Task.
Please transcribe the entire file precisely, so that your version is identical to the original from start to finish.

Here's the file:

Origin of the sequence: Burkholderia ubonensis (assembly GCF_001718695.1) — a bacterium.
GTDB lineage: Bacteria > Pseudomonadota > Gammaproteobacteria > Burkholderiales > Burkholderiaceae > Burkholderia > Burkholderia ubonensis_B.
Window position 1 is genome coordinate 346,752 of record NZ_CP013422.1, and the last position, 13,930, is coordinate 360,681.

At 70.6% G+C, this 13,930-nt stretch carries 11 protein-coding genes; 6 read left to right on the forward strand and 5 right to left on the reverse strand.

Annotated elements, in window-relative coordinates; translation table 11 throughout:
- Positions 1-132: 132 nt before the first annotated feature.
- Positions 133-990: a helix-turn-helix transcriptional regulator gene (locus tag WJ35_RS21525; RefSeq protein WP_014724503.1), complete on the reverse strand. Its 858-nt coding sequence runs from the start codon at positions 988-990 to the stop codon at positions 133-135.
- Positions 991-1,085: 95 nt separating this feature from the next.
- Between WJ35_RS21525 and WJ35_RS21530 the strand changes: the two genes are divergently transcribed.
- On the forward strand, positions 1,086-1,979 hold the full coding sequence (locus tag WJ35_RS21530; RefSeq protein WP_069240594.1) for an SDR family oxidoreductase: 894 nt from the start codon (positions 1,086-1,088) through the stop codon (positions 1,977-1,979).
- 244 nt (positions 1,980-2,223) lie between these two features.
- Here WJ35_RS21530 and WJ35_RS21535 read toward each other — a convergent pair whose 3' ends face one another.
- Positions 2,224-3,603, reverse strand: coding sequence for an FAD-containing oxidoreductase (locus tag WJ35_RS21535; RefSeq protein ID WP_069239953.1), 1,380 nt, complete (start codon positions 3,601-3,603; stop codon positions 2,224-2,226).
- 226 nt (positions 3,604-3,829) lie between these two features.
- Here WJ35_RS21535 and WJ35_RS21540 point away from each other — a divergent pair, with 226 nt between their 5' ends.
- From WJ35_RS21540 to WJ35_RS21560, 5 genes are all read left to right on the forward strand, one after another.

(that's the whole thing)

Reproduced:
Origin of the sequence: Burkholderia ubonensis (assembly GCF_001718695.1) — a bacterium.
GTDB lineage: Bacteria > Pseudomonadota > Gammaproteobacteria > Burkholderiales > Burkholderiaceae > Burkholderia > Burkholderia ubonensis_B.
Window position 1 is genome coordinate 346,752 of record NZ_CP013422.1, and the last position, 13,930, is coordinate 360,681.

At 70.6% G+C, this 13,930-nt stretch carries 11 protein-coding genes; 6 read left to right on the forward strand and 5 right to left on the reverse strand.

Annotated elements, in window-relative coordinates; translation table 11 throughout:
- Positions 1-132: 132 nt before the first annotated feature.
- Positions 133-990: a helix-turn-helix transcriptional regulator gene (locus tag WJ35_RS21525; RefSeq protein WP_014724503.1), complete on the reverse strand. Its 858-nt coding sequence runs from the start codon at positions 988-990 to the stop codon at positions 133-135.
- Positions 991-1,085: 95 nt separating this feature from the next.
- Between WJ35_RS21525 and WJ35_RS21530 the strand changes: the two genes are divergently transcribed.
- On the forward strand, positions 1,086-1,979 hold the full coding sequence (locus tag WJ35_RS21530; RefSeq protein WP_069240594.1) for an SDR family oxidoreductase: 894 nt from the start codon (positions 1,086-1,088) through the stop codon (positions 1,977-1,979).
- 244 nt (positions 1,980-2,223) lie between these two features.
- Here WJ35_RS21530 and WJ35_RS21535 read toward each other — a convergent pair whose 3' ends face one another.
- Positions 2,224-3,603, reverse strand: coding sequence for an FAD-containing oxidoreductase (locus tag WJ35_RS21535; RefSeq protein ID WP_069239953.1), 1,380 nt, complete (start codon positions 3,601-3,603; stop codon positions 2,224-2,226).
- 226 nt (positions 3,604-3,829) lie between these two features.
- Here WJ35_RS21535 and WJ35_RS21540 point away from each other — a divergent pair, with 226 nt between their 5' ends.
- From WJ35_RS21540 to WJ35_RS21560, 5 genes are all read left to right on the forward strand, one after another.